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The unseen strands: looking at the state of violence and gender in Timor-Leste. Message from the former Head of Office for UN Women in Timor-Leste on the state of violence against women in the country. With this progress around us, we have been reflecting on violence, especially violence against women and girls that still makes the news and our Facebook feeds, in places with familiar names, such as Lahane, Kutet or Rai Kotu, and in familiar settings, such as homes, orphanages, schools, on the street, in taxis, markets, offices and even social media.
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Tourism has a unique potential to drive economic growth, create jobs, and promote innovation for more sustainable development, and in particular support development of the municipalities in Timor-Leste. Developing tourism in Timor-Leste means business, and business in tourism means women.
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Camille Wauters in Timorese traditional dress. Photo: UN Women/Helio Miguel Camille Wauters has been with UN Women since 2008. She started working in Niger as a UN Volunteer for UN Women as Economic Empowerment Officer and then continued working in Palestine. She has been working at the Timor-Leste Country Office since 2014, where she managed the Gender Mainstreaming programme and later the Women, Peace and Security (WPS) programme. Let’s hear more about her work with UN Women Timor...
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Ana Paula Soares stands in front of her family’s house in Ermera, Timor-Leste. Photo: Courtesy of Natercia Saldanha  “Starting from this month, I won’t go to work. My family and I are sad that I can’t earn money anymore to help the family and pay for my nephews and nieces’ education.  After high school graduation in 2011, I wanted to pursue a university degree, but then I realized that I could never afford it. So I decided to work and sustain...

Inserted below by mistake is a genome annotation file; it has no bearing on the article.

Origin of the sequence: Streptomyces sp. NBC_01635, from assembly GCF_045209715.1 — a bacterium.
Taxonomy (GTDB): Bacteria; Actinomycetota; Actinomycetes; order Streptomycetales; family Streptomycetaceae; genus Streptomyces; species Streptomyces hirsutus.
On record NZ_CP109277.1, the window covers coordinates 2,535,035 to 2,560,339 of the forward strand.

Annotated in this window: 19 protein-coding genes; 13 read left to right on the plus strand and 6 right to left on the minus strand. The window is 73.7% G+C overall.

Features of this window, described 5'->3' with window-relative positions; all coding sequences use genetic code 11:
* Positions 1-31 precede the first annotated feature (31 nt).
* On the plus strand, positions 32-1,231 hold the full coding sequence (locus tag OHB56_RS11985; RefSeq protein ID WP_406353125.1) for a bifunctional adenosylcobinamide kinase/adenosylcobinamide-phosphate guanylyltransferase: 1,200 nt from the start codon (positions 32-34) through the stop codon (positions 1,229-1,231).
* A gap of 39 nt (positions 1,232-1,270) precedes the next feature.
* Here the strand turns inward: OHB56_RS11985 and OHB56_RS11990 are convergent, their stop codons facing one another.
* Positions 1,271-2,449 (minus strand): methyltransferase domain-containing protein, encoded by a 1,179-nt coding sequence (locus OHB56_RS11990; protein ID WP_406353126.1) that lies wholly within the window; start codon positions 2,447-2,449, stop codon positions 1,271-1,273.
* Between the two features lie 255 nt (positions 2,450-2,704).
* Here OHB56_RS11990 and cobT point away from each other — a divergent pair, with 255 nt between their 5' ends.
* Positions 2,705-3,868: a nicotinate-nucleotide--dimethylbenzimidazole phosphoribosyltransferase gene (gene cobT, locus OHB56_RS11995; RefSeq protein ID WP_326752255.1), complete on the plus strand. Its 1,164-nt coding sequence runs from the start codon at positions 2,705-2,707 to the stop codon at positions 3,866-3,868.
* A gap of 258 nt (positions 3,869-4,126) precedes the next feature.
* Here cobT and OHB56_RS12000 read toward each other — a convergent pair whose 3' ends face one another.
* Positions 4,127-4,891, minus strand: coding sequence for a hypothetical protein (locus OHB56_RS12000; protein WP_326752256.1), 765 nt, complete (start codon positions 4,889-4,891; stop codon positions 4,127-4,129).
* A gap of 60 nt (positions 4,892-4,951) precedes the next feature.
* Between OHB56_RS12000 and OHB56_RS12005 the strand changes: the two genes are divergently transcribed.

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Hilaria Amaral do Carmo is the only female Programme Coordinator of the Covalima Community Centre in southwestern Timor-Leste. She radiates confidence as she works to improve conditions for women. But she wasn’t always like this. She recalls with a laugh how she used to seek approval from her supervisor for even the smallest of decisions. Amaral do Carmo credits her newfound confidence to the leadership skills she learned from Ba Futuru (For the Future), a non-governmental organization supported by UN Women.
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Women in rural areas have a great potential to contribute more. Sadly, these energies and potential had been wasted by not involving them, said Ana de Fatima Cunha. Ana de Fatima Cunha, or Ana as she prefers to be called, was one of 12 women from 5 of Timor-Leste's 13 municipalities participating in a 2-day leadership training to build their advocacy skills as part of the commemoration of International Day for Rural Women on 15th October. Ana is an entrepreneur from the Municipality...